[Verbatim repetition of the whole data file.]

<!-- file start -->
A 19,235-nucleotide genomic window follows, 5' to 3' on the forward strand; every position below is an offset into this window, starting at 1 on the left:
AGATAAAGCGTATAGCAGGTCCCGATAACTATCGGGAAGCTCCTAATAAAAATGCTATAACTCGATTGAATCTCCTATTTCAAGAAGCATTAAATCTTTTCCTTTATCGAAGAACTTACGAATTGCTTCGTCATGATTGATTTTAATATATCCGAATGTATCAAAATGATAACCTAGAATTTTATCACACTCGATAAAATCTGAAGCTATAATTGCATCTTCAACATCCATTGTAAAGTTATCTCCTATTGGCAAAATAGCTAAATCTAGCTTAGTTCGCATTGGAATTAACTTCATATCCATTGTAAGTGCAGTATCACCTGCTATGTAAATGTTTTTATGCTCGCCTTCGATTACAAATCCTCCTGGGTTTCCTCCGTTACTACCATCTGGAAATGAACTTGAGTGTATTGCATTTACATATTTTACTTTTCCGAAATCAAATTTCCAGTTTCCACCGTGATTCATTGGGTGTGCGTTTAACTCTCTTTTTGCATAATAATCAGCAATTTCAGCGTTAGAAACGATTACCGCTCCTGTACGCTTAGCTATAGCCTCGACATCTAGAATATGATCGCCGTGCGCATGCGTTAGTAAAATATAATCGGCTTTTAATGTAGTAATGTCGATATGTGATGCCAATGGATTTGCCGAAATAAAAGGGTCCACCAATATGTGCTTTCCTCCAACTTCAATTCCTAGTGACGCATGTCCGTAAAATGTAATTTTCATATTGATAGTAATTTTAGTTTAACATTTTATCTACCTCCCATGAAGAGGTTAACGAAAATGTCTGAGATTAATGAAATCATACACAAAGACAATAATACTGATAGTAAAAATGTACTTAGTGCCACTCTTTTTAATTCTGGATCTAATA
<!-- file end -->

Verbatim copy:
A 19,235-nucleotide genomic window follows, 5' to 3' on the forward strand; every position below is an offset into this window, starting at 1 on the left:
AGATAAAGCGTATAGCAGGTCCCGATAACTATCGGGAAGCTCCTAATAAAAATGCTATAACTCGATTGAATCTCCTATTTCAAGAAGCATTAAATCTTTTCCTTTATCGAAGAACTTACGAATTGCTTCGTCATGATTGATTTTAATATATCCGAATGTATCAAAATGATAACCTAGAATTTTATCACACTCGATAAAATCTGAAGCTATAATTGCATCTTCAACATCCATTGTAAAGTTATCTCCTATTGGCAAAATAGCTAAATCTAGCTTAGTTCGCATTGGAATTAACTTCATATCCATTGTAAGTGCAGTATCACCTGCTATGTAAATGTTTTTATGCTCGCCTTCGATTACAAATCCTCCTGGGTTTCCTCCGTTACTACCATCTGGAAATGAACTTGAGTGTATTGCATTTACATATTTTACTTTTCCGAAATCAAATTTCCAGTTTCCACCGTGATTCATTGGGTGTGCGTTTAACTCTCTTTTTGCATAATAATCAGCAATTTCAGCGTTAGAAACGATTACCGCTCCTGTACGCTTAGCTATAGCCTCGACATCTAGAATATGATCGCCGTGCGCATGCGTTAGTAAAATATAATCGGCTTTTAATGTAGTAATGTCGATATGTGATGCCAATGGATTTGCCGAAATAAAAGGGTCCACCAATATGTGCTTTCCTCCAACTTCAATTCCTAGTGACGCATGTCCGTAAAATGTAATTTTCATATTGATAGTAATTTTAGTTTAACATTTTATCTACCTCCCATGAAGAGGTTAACGAAAATGTCTGAGATTAATGAAATCATACACAAAGACAATAATACTGATAGTAAAAATGTACTTAGTGCCACTCTTTTTAATTCTGGATCTAATA